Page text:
Don McAllister bemoans the pricing of Apple’s new Movies in the Cloud service:
But now [Movie studios] have the opportunity to reinvent or reboot the movie business, handed to them on a virtual plate by Apple. Apple can provide them with the delivery mechanism, the user experience and the back end ecommerce systems. Hand Apple your movie, and get a big fat cheque at the end of each quarter.
Apple can now push bits down a wire to deliver high quality movies, seamlessly into people’s homes, and have them pay for it with a single click. Movies in the Cloud handles the storage and gives people the convenience to access the content they’ve bought, from any device.
So will I be using Movies in the cloud?
No, I won’t.
I can afford to buy 1080p movies from iTunes at the current pricing, but I won’t.
I agree. iTunes hosting all of the movies you want to purchase is a brilliant service (currently US only). Any movie I buy through iTunes no longer needs to be stored on my hard drive; I simply leave it in the cloud and access it whenever I want from whatever device I want to watch it on.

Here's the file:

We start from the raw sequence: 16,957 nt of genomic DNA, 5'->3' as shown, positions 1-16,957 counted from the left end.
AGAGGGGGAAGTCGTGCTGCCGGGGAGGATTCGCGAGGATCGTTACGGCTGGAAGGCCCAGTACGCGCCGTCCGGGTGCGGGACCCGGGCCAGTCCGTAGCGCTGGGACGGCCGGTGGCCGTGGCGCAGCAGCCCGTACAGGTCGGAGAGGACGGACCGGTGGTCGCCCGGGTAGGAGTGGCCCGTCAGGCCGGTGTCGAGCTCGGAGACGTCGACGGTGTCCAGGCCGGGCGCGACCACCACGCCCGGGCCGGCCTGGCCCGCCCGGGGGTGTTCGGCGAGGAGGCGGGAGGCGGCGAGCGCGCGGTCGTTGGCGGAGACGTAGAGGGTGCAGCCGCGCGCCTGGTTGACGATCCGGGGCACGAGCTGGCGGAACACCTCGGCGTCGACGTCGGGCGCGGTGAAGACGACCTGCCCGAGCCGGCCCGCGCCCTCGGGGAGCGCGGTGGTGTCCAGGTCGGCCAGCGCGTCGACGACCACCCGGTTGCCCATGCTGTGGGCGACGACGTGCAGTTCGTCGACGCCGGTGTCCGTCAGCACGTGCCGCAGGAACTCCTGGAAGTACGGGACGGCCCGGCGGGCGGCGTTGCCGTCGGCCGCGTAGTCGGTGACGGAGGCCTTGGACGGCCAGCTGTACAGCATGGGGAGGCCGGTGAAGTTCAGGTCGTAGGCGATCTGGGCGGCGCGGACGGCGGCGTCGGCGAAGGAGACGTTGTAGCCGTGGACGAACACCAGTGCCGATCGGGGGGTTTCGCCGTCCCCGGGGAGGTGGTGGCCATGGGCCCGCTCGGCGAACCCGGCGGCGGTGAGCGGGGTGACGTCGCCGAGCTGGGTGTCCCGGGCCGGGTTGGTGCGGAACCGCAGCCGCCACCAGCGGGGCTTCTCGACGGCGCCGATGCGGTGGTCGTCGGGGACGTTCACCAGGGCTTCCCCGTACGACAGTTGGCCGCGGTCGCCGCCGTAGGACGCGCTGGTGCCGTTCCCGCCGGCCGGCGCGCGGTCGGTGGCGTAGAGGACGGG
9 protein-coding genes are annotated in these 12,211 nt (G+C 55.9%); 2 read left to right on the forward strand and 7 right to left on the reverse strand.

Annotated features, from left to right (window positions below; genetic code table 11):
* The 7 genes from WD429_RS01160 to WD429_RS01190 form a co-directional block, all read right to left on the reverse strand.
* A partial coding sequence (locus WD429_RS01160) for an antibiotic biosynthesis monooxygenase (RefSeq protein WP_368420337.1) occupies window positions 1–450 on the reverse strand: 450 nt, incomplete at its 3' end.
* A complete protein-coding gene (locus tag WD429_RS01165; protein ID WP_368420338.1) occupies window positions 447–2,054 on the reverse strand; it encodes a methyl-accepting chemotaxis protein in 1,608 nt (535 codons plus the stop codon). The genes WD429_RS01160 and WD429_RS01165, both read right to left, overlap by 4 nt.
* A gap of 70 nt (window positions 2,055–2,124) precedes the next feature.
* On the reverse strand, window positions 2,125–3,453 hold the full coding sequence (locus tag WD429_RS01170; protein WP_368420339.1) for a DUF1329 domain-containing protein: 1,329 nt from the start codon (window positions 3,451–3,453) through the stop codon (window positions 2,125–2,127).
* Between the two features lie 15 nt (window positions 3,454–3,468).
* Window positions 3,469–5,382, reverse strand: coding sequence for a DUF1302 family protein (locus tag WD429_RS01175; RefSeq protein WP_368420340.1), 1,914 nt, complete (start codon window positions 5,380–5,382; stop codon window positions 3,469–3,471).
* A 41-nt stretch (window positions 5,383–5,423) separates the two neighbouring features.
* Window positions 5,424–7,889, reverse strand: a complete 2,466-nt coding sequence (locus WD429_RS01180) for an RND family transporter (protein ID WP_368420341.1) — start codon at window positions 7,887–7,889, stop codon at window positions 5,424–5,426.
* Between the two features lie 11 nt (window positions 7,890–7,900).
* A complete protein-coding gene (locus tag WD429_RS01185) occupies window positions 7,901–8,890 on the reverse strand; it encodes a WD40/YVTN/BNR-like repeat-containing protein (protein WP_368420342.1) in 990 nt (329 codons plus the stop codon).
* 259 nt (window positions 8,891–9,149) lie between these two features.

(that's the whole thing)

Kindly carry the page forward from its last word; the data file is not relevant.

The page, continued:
But like Don says, the movies are just too expensive. And this isn’t Apple’s fault. It’s the studios. And it seems that time and time again the movie studies are determined to show themselves to be backward looking and failing to see a great opportunity when it slaps them in the face. Let’s hope they come to their senses, embrace the future (streaming movies and not DVD purchases, and reduce the pricing for digital downloads.
Or they could just keep driving more and more people to download the movies illegally. For free. And not make any money at all.